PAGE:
Three days later, we had moved into a two-room shack with a wood stove and an outhouse on a farm with a hundred and fifty other people in the Smoky Mountains. It was Mendocino without the weed and with a purpose, in this case, a little Utopia for its inhabitants. Buckets full of brown rice replaced politics, thanks to Red Bird, who'd also fled the west coast after Ernest's suicide.
By the time we arrived, she’d already affiliated with David, the farmer whom the community had bought its land from, and, who, most astonishingly, was unmarried, not even divorced. “I think he might be the last one,” she said by way of introduction. “You’ve gotta tell me honestly what you think.”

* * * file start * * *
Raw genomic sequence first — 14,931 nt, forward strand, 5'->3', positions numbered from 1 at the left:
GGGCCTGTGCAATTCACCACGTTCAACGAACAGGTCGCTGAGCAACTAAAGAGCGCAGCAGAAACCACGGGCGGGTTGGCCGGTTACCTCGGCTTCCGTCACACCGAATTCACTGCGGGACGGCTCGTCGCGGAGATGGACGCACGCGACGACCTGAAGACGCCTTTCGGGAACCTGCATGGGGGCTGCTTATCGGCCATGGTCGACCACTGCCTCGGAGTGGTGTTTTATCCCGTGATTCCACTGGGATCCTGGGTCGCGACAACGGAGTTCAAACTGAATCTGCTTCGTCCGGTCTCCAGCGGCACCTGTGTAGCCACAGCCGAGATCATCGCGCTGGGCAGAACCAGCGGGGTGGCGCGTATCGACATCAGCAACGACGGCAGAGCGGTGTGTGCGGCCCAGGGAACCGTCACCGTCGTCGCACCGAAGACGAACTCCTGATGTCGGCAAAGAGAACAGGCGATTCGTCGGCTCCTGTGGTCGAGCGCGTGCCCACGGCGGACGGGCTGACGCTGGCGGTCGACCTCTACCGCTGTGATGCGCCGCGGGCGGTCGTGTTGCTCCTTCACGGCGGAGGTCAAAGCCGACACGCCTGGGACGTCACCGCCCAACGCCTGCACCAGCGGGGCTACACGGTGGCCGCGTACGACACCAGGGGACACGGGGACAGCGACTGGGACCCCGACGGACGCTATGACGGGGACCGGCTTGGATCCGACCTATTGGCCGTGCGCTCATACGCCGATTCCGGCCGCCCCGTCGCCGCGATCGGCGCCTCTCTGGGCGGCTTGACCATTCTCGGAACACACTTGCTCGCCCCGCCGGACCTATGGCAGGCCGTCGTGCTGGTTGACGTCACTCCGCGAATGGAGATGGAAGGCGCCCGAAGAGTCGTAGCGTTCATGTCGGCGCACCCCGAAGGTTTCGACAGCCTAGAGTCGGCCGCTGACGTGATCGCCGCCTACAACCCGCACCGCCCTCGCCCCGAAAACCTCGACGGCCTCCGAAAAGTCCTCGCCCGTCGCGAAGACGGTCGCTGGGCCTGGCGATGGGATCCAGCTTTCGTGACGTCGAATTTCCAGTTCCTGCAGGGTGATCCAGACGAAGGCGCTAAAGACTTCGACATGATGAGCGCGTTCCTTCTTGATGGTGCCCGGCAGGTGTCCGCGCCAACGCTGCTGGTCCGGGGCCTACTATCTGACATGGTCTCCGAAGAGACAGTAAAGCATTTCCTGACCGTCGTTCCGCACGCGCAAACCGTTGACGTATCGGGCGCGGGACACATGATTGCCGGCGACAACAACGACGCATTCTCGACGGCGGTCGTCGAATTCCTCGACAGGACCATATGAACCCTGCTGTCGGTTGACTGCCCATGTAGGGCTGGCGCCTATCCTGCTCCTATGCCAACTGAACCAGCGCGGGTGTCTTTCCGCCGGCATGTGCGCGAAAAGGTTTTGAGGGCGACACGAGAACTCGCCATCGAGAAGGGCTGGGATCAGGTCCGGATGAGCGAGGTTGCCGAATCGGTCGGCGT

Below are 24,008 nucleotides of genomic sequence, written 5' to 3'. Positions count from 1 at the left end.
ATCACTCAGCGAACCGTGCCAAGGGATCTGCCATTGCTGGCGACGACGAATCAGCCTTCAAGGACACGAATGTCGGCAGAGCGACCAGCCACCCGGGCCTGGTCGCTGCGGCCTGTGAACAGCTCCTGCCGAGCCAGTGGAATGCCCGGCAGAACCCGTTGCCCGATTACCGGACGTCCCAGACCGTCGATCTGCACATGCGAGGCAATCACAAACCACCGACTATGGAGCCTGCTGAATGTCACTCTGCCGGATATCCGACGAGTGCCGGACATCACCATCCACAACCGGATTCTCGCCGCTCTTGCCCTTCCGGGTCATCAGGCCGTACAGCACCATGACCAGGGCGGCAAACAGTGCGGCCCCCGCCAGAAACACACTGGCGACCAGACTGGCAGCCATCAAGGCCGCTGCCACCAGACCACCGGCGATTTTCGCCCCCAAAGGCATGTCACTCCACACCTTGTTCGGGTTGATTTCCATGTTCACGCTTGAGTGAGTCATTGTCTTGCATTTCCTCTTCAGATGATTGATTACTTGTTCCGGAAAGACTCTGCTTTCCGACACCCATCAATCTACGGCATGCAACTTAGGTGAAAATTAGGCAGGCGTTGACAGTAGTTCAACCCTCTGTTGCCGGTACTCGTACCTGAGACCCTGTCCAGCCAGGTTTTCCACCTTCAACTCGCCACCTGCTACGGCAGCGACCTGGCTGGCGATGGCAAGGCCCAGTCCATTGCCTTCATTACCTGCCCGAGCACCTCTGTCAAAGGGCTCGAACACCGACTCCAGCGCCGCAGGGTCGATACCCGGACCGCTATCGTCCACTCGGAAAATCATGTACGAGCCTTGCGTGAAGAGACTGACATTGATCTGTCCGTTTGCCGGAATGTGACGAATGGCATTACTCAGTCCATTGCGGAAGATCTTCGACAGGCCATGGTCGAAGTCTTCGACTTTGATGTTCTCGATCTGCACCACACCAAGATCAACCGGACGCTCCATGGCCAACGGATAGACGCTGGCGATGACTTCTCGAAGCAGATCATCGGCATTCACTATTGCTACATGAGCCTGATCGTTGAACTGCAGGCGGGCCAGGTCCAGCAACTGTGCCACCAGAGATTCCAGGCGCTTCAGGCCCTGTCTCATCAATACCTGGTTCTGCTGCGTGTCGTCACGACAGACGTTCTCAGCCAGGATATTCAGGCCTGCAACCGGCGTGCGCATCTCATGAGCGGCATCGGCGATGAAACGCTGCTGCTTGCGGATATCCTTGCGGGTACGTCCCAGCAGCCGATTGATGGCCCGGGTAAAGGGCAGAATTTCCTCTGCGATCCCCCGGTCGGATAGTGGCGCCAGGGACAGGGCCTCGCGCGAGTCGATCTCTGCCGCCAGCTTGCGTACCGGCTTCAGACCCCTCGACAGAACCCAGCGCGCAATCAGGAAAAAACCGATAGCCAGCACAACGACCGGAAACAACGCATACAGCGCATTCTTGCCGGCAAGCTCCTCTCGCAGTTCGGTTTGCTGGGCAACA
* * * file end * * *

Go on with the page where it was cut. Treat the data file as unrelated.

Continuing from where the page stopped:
As fussy as Red Bird was about where she bought her clothes and which brand of marinated artichoke hearts was acceptable, she could be startlingly easy-going when it came to her day-to-day activities. She found it satisfying to plant and pick and cook. Tonin and I meanwhile scavenged everyone’s bookshelves for something more substantial to read than Mother Planet News and early drafts of Spiritual Adulting. Our communards in Tennessee were equally concerned about the appalling state of global affairs but their approach was considerably grainier than ours.
Respite came a month later with a call from my grammar school friend, Teddy. I’d just come back from a day at the local newspaper in town near where I had a part-time job, wedging fillers into lines of lead that the typesetter missed.
—“The Persuasion,” p. 72